I need to implement a function/method that operates on a sequence of values, and acts kind of like takeWhile, but with 2 differences, first, it doesn't act on a single element, it is performed on a sequence of elements, second, it won't just return after the predicate is satisfied for the first time, it will keep going until all those values inside the main sequence are grouped together. I might've not explained it very well, so let me provide an example. I have these values inside the sequence:

val seq = Seq(1, 4, 2, 4, 2, 5, 6, 7, 1, 9, 2, 3, 4)

And I want to group these values inside some inner sequences, that the sum of all the values inside inner sequences is less than or equal to 10:

val result: Seq[Seq[Int]] = Seq(Seq(1, 4, 2), Seq(4, 2), Seq(5), Seq(6), Seq(7), Seq(1, 9), Seq(2, 3, 4))


  • The order does not matter
  • Each sequence should be as large as it can be, for instance, first element of the result could've been Seq(1, 4), or Seq(1), but I want it to be the biggest number possible.

I have 2 different implementations, I wanted to know which one is better? Based on performance, readability or anything else. If anyone also has a better approach, I will be glad to see.

implicit class SeqOps[T](seq: Seq[T]) {

    // approach #1
    def batchUntil(predicate: Seq[T] => Boolean): Seq[Seq[T]] =
      seq.foldLeft[Seq[Seq[T]]](z = Nil)(
        (acc, currentElem) => acc.headOption.collect {
          case currentAggregator if predicate(currentElem +: currentAggregator) =>
            (currentElem +: currentAggregator) +: acc.tail
          case _ =>
            (currentElem :: Nil) +: acc
        }.getOrElse(Seq(currentElem :: Nil))

    // END of approach #1
    // Approach #2

    def partitionedUnordered(predicate: Seq[T] => Boolean): Seq[Seq[T]] = partitioningHelper(seq, Nil, Nil)(predicate)

    private def partitioningHelper(remainder: Seq[T], acc: Seq[Seq[T]], currentAggregator: Seq[T])(predicate: Seq[T] => Boolean): Seq[Seq[T]] = {
      if (remainder.isEmpty) {
        if (currentAggregator.isEmpty) acc
        else currentAggregator +: acc
      else {
        val newAgg = remainder.head +: currentAggregator
        if (predicate(newAgg)) partitioningHelper(remainder.tail, acc, newAgg)(predicate)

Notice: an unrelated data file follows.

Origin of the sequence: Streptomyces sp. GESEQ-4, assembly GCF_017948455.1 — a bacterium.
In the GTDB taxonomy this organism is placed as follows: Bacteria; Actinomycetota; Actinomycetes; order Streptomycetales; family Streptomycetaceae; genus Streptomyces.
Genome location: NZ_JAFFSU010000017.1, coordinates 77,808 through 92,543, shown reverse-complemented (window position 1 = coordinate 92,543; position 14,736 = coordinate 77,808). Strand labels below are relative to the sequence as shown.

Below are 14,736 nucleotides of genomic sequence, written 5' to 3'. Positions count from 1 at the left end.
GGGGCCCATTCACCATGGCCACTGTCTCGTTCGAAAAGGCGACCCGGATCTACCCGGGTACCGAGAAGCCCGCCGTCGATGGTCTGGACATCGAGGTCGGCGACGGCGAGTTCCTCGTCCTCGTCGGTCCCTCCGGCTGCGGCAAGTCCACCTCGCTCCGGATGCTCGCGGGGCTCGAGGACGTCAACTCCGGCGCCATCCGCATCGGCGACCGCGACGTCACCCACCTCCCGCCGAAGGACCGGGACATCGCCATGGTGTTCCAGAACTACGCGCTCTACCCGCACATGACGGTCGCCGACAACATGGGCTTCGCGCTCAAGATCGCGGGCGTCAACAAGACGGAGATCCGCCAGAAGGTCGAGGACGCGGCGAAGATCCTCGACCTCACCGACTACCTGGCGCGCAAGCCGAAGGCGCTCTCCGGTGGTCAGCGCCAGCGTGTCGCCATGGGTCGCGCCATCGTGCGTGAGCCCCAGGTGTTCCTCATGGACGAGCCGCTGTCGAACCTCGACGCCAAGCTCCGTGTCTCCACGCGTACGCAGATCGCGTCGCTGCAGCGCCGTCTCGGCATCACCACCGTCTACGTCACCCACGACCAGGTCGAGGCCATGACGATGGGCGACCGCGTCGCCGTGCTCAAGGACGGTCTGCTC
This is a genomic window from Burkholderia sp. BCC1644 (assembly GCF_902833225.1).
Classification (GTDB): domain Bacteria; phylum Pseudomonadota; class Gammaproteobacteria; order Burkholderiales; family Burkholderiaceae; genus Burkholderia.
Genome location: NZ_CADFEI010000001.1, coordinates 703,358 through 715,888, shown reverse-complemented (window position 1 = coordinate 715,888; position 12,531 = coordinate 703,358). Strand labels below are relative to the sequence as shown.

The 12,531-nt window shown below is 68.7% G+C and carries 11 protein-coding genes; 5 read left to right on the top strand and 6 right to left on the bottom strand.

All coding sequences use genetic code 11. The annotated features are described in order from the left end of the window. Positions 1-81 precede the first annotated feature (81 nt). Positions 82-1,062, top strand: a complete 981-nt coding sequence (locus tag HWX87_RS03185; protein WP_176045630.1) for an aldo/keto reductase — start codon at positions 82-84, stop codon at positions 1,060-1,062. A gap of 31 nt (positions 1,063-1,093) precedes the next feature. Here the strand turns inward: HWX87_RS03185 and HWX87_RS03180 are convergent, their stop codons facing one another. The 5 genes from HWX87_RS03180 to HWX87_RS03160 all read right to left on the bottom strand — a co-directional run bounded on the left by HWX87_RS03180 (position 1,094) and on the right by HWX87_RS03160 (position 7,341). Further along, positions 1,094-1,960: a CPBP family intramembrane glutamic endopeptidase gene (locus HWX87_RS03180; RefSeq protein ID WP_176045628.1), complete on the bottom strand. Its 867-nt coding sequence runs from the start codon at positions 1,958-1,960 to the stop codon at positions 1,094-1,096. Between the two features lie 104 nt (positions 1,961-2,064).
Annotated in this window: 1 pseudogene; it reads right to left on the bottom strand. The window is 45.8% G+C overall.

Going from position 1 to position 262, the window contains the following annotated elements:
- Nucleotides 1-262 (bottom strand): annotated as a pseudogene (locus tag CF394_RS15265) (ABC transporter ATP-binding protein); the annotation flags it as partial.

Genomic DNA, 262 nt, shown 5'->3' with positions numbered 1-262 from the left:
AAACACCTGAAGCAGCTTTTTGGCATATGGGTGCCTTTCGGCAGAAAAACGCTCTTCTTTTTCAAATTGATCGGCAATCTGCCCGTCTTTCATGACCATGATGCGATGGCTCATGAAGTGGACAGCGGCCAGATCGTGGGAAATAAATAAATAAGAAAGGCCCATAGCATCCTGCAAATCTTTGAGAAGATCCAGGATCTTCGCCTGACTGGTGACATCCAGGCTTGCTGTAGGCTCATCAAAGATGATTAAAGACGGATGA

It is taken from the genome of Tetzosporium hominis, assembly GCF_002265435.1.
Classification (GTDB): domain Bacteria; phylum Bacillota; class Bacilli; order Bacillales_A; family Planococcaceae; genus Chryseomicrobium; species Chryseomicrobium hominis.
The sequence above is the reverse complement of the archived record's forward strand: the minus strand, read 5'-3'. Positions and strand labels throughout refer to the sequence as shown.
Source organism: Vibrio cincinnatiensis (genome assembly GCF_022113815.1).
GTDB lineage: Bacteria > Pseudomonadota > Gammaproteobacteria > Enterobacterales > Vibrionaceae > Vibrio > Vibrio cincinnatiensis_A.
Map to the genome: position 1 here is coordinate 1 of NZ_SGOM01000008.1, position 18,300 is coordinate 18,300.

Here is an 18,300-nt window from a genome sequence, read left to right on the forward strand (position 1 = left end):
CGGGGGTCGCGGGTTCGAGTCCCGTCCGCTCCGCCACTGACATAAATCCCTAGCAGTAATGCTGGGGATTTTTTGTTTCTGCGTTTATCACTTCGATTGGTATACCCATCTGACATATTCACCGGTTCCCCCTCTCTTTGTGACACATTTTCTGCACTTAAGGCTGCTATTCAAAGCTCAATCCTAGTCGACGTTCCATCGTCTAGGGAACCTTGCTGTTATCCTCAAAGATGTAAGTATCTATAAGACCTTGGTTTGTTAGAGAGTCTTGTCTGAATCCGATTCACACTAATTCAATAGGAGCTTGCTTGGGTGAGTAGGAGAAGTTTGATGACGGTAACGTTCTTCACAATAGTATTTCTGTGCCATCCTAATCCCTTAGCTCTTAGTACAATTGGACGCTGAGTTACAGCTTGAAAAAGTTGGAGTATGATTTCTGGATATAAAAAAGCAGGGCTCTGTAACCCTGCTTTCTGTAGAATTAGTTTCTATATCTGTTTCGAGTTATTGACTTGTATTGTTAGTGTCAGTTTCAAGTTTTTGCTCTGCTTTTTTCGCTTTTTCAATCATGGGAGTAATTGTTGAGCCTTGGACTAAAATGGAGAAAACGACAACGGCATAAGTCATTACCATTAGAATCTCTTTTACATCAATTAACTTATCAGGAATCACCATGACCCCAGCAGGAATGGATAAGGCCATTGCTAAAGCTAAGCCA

else partitioningHelper(remainder.tail, currentAggregator +: acc, remainder.head +: Nil)(predicate)

And if you're wondering about why on earth a human being should do this, is that I need to chunk some load of data into small JSON arrays that each are smaller than 1MB, so imagine an array of Json objects (total 100MB), I need to batch it like:

Seq([first array 970KB], [second array 995KB], ...)
  • \$\begingroup\$ As far as I could reason about this, the second approach is tail recursive, so it has some optimizations on tail calls, but it's not like FP(I don't really care that much though). First one feels more like FP, but at the same time, I feel like the non-functional-like approach is more readable. \$\endgroup\$
    – AminMal
    Apr 27, 2022 at 22:46

1 Answer 1


Both implementations are perfectly reasonable, but they don't always produce the same result.

Seq(9).batchUntil(_.sum < 0)           //Seq(Seq(9))
Seq(9).partitionedUnordered(_.sum < 0) //Seq(Seq(9), Seq())

I'm not a fan of long lines, i.e. horizontal code, and I find the nested if...else in the @tailrec approach (#2) rather difficult to parse and reason about.

The foldLeft() approach (#1) can be more concise and, I think, made clearer by utilizing the power of pattern matching.

def batchUntil(predicate: Seq[T] => Boolean): Seq[Seq[T]] =
  seq.foldLeft[Seq[Seq[T]]](Seq()) {
    case (acc@currentAggregator+:remainder, currentElem) =>
      val newAgg = currentElem +: currentAggregator
      if (predicate(newAgg))     newAgg +: remainder
      else                       Seq(currentElem) +: acc
    case (Seq(), currentElem) => Seq(Seq(currentElem))

You'll note that I don't use :: or Nil. Your code indicates some confusion between Seq operations like +:, and List operations using :: and Nil.

Seq is a trait so it's not really a concrete collection type, more like an interface of methods common to multiple real collections such as List and Vector.

Methods such as batchUntil() might take a passed parameter of type Seq[T] to indicate that the calling code can pass any concrete collection type as long as it's a member of the Seq family. Returning a Seq, on the other hand, is seldom advisable. It hides the underlying concrete collection type from the receiver.

It is possible to take multiple collection types and return the same type as received, but that's a bit beyond the scope of this code review.


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